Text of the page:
For women requiring additional pain relief, inhalation (gas and air), injectable opioid pain relief (Pethidine) and epidural anaesthesia is available.

Two nominated birth partners (adults) can be present throughout labour.  For women who have an operative birth i.e. caesarean section, one person may be present for theatre and the recovery time which is usually 4 – 6 hours.

Women giving birth on the Labour Ward are normally transferred to the postnatal ward (Rowan Ward) on the first floor of the Women and Children’s Hospital, around two hours after giving birth.  Some women may need to remain on the Labour Ward for longer postnatally if they need more specialist care.  Any special requests will need to be pre planned and pre discussed with the Labour Ward manager.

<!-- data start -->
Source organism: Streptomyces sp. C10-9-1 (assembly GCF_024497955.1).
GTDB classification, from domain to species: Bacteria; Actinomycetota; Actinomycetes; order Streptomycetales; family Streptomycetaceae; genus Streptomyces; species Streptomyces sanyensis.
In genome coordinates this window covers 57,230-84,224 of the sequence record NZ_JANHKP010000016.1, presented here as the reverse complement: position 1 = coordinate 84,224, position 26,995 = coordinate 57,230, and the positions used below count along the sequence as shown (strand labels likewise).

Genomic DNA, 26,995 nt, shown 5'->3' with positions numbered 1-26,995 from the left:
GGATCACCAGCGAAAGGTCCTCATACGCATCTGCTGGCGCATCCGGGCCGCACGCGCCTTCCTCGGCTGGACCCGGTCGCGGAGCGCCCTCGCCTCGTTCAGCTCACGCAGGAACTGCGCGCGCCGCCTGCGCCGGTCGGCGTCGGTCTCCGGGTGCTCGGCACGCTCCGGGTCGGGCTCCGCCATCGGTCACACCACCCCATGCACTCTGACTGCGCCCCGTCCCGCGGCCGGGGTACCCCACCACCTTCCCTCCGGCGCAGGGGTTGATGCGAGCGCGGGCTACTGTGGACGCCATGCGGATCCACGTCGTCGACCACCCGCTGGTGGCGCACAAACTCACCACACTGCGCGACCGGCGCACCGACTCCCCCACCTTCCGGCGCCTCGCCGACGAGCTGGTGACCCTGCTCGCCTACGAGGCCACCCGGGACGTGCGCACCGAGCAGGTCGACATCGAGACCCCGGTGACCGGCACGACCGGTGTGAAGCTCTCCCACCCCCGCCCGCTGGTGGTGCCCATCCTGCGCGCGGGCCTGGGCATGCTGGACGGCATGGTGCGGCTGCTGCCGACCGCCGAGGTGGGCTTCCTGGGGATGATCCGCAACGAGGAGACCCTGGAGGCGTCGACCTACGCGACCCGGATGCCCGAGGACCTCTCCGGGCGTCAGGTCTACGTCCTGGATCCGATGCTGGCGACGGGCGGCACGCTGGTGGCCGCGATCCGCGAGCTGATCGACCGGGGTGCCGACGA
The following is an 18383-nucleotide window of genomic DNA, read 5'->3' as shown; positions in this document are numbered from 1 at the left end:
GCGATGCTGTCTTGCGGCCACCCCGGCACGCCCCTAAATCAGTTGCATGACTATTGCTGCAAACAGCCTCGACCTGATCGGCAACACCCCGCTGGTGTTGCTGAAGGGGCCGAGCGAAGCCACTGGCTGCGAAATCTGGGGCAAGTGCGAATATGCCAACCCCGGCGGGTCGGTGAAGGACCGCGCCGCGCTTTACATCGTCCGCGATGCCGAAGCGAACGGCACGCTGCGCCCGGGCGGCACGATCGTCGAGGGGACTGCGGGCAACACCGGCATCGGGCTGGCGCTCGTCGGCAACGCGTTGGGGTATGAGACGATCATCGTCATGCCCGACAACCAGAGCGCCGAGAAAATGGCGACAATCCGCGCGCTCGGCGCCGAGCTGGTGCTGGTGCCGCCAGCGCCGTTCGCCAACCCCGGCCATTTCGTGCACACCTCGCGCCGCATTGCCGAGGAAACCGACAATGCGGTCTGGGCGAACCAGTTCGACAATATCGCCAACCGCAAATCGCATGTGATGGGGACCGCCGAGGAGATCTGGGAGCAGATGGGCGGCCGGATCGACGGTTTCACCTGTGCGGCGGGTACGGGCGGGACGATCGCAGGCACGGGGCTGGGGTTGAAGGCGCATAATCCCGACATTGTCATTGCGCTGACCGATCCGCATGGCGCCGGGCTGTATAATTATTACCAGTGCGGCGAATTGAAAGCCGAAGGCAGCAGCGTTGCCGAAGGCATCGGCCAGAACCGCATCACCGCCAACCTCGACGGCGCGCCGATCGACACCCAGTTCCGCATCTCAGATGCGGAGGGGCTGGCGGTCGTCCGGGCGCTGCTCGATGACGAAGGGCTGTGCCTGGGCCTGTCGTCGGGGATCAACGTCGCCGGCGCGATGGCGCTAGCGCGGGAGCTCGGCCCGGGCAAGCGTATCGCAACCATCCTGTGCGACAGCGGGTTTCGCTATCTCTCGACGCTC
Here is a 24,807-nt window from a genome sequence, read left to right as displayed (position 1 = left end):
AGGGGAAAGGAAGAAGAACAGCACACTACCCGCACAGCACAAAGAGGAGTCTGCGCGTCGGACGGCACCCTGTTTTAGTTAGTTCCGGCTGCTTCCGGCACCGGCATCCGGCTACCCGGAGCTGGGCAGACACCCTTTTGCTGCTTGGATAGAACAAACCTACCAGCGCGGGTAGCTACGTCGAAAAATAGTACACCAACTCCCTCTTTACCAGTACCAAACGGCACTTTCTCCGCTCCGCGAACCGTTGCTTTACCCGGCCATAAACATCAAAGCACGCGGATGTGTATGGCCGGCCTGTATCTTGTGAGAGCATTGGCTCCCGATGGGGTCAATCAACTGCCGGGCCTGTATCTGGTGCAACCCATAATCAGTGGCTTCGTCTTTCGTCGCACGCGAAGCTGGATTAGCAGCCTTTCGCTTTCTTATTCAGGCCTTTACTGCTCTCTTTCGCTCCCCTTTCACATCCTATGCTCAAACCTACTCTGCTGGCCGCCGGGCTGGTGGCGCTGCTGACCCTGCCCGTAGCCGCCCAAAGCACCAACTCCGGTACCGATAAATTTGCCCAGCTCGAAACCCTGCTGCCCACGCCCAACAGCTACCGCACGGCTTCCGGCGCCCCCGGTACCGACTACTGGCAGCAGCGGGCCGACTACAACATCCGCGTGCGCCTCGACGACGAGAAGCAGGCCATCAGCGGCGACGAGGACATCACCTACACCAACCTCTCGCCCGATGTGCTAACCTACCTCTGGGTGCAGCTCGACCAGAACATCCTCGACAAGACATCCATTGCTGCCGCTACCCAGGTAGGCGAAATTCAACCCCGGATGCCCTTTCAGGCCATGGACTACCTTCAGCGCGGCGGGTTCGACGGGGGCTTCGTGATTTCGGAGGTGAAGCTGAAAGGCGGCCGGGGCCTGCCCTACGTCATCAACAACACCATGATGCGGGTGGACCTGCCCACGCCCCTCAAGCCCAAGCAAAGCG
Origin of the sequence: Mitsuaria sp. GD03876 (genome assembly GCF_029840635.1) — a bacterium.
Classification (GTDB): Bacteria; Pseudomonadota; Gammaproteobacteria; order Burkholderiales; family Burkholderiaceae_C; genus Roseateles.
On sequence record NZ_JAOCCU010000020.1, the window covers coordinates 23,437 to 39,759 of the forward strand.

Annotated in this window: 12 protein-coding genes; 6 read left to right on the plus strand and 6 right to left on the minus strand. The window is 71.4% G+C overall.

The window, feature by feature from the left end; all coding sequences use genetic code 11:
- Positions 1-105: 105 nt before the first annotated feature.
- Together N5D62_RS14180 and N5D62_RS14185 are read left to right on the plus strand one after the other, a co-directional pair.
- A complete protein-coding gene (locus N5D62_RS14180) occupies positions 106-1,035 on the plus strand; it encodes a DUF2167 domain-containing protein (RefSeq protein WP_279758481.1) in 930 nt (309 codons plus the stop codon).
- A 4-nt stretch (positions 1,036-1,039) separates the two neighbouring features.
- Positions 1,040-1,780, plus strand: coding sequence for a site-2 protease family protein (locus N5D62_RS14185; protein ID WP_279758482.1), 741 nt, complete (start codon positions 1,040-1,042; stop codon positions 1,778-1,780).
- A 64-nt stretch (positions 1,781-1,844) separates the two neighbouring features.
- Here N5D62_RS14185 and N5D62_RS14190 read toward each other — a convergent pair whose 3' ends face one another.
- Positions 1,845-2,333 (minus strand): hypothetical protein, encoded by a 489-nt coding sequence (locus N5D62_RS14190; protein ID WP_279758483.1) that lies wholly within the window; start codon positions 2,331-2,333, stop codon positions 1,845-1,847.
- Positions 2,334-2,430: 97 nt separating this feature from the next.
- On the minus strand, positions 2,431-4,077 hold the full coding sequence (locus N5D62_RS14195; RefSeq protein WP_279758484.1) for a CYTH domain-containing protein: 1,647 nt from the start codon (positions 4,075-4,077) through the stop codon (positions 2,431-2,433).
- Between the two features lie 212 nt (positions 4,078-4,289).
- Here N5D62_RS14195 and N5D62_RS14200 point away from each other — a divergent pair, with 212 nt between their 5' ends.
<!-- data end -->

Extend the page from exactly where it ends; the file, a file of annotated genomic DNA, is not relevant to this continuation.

What about safety?

The Birthplace study looked in depth at outcomes in different places of birth.  The findings suggest that for women having their second or subsequent baby, it is at least as safe to have your baby at home or in an alongside midwifery unit as it is in an obstetric unit.  In addition, women planning to have their babies at home or in a midwifery led unit are significantly more likely to have a normal birth and less likely to need interventions such as a caesarean section.

For women having their first baby, the Birthplace study identified a slightly increased risk of serious complications for the baby in women planning to have their baby at home (9 in 1000) compared to women planning to have their baby in a midwifery led unit or obstetric unit (5 in 1000).  Women planning to have their first baby at home or in a midwifery led unit are more likely to have a normal birth and less likely to have interventions than women planning to have their baby in an obstetric unit.

Any Questions?